In those earlier times it was easy: you collected enough cash for a few days or a week and when it finally ran out, it was simply gone: you knew exactly how much you spent that week. You did your all your regular payments (i.e. mortgage, rent, electricity, doctor's bills and all else) via transaction forms or cash payments too. Except for an early credit card, it was impossible to spend more money than you carried, except for regular shops where they knew your name and your face and they trusted you to pay your dues in time.

These days many people totally lose track of their spendings, as they don’t check out their bank account every day and don’t carry cash anymore, but use their bankcard for everything. And for some, mostly older people, internet banking is a hurdle that they hardly can take. Only at the moment that they discover that there was too much month in their salary or benefit payment, the alarm bells ring: often in a supermarket or a shop, or when their invoice payments start to bounce.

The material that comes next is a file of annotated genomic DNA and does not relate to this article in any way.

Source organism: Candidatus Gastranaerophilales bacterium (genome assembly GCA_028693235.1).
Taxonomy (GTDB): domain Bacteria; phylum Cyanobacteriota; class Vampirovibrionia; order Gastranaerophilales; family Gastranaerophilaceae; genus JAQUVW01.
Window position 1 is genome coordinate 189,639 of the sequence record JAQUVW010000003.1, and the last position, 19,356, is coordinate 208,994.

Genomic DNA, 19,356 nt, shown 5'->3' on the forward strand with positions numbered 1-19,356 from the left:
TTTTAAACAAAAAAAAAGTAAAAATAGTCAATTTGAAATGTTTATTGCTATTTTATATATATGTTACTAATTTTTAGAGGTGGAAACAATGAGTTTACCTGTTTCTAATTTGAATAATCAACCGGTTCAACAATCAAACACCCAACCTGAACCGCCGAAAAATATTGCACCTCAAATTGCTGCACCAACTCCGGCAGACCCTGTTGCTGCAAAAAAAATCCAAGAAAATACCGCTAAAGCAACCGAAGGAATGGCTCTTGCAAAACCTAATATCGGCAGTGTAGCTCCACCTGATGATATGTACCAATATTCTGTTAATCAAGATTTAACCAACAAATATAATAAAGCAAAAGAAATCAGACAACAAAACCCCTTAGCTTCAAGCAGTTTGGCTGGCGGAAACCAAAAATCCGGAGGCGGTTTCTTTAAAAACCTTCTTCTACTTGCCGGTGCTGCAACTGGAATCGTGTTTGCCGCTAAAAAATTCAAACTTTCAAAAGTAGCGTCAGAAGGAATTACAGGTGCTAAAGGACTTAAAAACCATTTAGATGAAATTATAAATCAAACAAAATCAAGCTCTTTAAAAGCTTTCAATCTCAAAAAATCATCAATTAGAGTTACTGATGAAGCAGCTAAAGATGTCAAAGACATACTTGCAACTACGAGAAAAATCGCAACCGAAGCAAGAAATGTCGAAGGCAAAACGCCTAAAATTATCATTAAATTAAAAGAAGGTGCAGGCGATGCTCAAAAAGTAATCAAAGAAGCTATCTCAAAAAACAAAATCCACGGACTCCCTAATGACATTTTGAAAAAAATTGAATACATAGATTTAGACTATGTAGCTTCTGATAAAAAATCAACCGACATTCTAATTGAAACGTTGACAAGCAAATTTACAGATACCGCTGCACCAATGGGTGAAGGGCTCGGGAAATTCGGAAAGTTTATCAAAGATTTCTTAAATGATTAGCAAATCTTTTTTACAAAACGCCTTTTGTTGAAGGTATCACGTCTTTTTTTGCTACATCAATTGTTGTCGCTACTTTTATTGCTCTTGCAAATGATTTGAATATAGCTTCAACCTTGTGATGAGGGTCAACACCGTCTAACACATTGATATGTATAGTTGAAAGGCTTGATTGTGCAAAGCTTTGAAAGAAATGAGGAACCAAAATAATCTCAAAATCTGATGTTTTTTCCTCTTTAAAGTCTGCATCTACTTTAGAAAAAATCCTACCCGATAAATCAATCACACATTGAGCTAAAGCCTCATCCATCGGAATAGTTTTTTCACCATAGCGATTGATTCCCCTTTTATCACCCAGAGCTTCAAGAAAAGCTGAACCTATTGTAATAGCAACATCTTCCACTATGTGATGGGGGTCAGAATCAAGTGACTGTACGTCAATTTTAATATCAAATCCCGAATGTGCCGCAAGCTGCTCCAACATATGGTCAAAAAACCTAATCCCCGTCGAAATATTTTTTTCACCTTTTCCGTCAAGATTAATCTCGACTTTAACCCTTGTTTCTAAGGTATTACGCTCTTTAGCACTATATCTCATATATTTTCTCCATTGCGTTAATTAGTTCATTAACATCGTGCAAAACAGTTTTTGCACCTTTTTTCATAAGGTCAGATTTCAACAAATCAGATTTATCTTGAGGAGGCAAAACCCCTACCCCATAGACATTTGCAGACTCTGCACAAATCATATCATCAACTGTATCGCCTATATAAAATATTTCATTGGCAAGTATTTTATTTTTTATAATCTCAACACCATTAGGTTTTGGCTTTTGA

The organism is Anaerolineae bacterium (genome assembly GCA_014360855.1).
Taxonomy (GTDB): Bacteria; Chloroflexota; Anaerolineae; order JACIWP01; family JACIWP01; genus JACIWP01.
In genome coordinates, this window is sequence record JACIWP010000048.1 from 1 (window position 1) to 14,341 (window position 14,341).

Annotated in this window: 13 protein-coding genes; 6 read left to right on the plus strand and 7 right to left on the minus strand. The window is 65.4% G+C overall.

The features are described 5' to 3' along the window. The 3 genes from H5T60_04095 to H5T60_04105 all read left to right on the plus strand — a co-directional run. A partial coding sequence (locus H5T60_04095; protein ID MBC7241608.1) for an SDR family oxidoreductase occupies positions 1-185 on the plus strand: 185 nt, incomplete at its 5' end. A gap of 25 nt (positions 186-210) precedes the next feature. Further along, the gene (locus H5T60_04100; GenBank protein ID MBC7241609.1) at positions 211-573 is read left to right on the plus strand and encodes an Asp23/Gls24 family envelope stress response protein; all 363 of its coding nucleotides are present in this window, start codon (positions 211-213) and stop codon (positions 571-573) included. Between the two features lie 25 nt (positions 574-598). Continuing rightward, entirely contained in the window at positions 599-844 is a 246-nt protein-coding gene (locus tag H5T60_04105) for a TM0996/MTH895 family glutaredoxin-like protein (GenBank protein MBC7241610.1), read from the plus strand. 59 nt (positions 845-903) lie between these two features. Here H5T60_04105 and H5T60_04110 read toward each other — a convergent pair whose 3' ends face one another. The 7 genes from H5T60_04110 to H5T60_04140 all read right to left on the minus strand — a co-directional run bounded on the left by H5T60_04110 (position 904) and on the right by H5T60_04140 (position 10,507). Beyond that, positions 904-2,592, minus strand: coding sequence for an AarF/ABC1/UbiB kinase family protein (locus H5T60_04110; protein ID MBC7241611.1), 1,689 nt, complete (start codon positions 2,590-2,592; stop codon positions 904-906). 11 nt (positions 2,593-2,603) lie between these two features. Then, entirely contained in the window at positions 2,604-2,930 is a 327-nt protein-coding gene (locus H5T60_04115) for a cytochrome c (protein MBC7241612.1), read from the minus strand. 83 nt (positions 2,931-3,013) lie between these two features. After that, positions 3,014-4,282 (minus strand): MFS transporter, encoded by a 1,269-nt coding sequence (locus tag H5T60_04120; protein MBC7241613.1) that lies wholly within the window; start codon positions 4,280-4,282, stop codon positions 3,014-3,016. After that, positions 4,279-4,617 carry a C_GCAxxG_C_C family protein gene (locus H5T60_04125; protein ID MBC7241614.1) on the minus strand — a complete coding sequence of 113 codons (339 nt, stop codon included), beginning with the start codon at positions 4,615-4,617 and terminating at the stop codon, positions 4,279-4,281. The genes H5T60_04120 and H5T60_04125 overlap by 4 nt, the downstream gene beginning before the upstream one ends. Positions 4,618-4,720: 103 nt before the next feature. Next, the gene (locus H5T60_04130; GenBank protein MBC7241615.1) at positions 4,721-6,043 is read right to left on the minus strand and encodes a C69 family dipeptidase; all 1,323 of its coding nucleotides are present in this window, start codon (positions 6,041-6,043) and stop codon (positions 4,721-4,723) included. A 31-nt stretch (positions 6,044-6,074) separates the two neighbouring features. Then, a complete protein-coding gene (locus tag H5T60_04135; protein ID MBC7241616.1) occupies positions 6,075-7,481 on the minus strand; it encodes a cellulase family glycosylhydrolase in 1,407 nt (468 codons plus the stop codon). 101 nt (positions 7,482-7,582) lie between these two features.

The latter was the subject of an article in De Telegraaf: the largest daily paper in The Netherlands:

Increasing numbers of Dutch people have a hard time to maintain grip on their spendings, due to the mounting digitization of payment services.

As a consequence these consuments lose track and give up on it. Consequence: they fail in applying for benefit / allowance money for which they are entitled and also run a risk of getting into financial trouble.

From the annual report of Humanitas, a large volunteers organization in The Netherlands, it became clear that last year 13.832 people came in for help with their home administration, a 13% increase year on year. Budget information bureau Nibud also speaks of a growing problem, hitting youngsters as well as elderly people.